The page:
When a Bucket Trap is the Wrong Choice
Although inverted bucket traps have a long history in the steam business and can stand up to demanding application, they’re not always the best choice — especially in a system with fluctuating loads.
Steam traps of any design must be able to perform these three functions:
1. Vent air from system so steam can enter.
2. Hold steam until its latent heat is removed.
3. Remove all condensate that forms when steam condensates.
Inverted bucket traps are good for steps 2 and 3, but they don’t vent air from a system quickly. That’s a problem with a changing load — for example, in a heating system where outside temperatures cause frequent cycling. When the system turns on, the load is heavy. As pipes and radiators warm up, the load is reduced. Every time the system turns off, steam condensate air rushes back to fill the vacuum. This air must be removed before steam can enter the system for the next cycle. Bucket traps just aren’t quick enough to handle this ongoing steam and condensate fluctuation.
Loads modulated by steam heat exchangers and air makeup coils with modulating control valves also work against the bucket trap. The control valve responds to load changes by changing system pressure, which affects the pressure differential across the trap. That changing pressure differential reduces the bucket trap’s capacity.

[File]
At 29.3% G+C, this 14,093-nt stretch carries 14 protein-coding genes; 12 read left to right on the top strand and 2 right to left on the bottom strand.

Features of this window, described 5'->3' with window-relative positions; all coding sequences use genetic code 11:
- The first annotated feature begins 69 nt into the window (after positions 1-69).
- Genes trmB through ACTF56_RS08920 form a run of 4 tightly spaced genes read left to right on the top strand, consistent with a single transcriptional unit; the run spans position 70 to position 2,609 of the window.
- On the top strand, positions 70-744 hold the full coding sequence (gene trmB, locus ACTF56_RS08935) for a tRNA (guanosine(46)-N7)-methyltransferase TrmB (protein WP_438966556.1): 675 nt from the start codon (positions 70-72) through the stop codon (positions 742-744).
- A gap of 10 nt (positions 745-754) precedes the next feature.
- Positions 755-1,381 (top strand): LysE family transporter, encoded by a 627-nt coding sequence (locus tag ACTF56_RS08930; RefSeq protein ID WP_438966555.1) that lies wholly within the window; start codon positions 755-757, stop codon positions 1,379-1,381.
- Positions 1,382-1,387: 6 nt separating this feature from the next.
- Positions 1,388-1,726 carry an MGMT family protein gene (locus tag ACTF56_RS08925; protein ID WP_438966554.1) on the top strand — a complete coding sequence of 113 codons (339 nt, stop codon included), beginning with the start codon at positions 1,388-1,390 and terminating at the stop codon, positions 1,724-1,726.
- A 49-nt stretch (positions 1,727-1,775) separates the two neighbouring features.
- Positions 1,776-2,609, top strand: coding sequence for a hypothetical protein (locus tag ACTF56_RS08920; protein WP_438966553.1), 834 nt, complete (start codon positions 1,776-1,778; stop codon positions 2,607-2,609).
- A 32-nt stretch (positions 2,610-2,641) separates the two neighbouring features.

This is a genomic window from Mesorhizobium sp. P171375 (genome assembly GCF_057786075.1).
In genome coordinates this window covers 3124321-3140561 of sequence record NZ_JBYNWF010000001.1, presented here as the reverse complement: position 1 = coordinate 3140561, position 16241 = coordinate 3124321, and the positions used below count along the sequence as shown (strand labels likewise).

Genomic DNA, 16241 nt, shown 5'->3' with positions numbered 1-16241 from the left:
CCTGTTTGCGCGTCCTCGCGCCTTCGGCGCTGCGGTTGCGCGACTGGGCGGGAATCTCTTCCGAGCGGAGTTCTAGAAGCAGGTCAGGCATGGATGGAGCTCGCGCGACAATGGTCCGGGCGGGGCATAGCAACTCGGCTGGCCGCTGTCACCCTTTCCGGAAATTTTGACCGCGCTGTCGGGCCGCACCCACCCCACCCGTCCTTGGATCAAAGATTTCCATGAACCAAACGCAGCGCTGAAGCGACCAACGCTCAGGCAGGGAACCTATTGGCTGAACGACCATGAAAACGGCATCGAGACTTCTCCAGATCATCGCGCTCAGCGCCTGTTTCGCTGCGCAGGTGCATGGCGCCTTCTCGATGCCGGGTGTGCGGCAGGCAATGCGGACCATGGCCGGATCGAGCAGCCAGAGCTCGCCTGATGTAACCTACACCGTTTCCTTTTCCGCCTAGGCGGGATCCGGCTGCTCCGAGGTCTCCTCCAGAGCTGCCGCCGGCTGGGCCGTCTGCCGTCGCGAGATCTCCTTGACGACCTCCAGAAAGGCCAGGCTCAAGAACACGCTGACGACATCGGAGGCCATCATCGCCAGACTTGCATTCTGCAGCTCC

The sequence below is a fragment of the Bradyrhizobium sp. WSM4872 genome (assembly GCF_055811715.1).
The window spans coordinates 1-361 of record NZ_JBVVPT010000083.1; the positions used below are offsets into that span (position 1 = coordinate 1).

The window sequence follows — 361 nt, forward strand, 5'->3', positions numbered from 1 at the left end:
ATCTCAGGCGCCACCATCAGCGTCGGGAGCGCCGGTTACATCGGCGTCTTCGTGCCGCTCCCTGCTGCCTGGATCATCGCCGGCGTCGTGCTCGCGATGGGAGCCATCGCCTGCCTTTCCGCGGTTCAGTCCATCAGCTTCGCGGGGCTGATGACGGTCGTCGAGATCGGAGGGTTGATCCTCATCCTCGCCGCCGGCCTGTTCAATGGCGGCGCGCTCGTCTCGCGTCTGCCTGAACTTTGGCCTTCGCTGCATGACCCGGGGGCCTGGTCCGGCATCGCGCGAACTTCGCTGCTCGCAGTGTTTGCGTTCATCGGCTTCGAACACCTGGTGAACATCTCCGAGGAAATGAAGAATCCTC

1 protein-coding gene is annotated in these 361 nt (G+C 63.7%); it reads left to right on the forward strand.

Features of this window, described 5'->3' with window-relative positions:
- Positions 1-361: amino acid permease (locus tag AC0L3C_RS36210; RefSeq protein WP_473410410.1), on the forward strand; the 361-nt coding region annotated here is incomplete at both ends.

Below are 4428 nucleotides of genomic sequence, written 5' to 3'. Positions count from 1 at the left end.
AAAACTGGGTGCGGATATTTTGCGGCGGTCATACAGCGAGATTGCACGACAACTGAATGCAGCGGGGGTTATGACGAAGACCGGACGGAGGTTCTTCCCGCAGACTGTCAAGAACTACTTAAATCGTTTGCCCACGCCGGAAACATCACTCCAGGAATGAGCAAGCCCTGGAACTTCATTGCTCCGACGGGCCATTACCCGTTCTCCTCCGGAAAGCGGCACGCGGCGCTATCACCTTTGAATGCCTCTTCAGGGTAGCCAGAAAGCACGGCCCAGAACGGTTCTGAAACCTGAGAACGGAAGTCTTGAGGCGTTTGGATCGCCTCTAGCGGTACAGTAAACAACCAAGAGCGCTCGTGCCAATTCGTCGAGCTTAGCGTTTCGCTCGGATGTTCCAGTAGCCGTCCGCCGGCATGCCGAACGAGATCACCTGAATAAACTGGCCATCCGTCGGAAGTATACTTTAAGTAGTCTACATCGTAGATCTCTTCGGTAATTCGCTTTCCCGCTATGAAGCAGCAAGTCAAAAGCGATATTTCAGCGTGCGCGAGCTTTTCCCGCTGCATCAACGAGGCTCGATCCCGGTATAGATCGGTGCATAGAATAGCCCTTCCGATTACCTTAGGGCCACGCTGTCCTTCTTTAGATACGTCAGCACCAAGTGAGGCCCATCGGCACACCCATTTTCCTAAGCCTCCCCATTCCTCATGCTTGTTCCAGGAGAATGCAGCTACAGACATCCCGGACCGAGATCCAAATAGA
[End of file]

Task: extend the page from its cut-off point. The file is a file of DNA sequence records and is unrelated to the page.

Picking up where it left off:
Remember, the bucket inside the trap is actually upside-down (hence, “inverted” bucket trap). This bucket has a specific weight for open/close operation. It is attached to the cover by a lever. At the other end of the lever is a plug, which is driven into the seat of the trap when it closes. The trap is normally open, with the plug pulled down by the bucket’s weight. When steam starts flowing, it goes through a hole in the bucket. As more steam flows, the bucket become buoyant and the trap closes. Steam eventually condenses, the bucket loses its buoyancy, and it falls, opening the seat. Condensate can drain through the seat to the return piping.
To work correctly, the bucket trap needs to be primed with condensate. If the trap loses its prime, typically due to a low load, steam may bypass the bucket and flow directly into the return. The steam entering the trap will actually re-evaporate condensate inside the trap. Without any condensate in the trap, steam can easily pass through trap into the return line.
So what type of trap should be use in a modulating loads application?
A Float & Thermostatic (F&T) trap is the best choice for applications with a modulating load. As the name implies, this trap contains float and thermostatic element. The thermostatic element is designed to vent large amounts of air, and the float can handle modulating loads of condensate. These two conditions occur in every heating system and in every system with a modulating steam load.
Hoffman Specialty offers many models of F&T traps:
Series H, C and X Steam Traps
This article was originally published by Jarek Berezowski of the Bell & Gossett Steam Team. For more information on steam traps, contact your local Hoffman Steam Specialty representative, The R.L. Deppmann Company.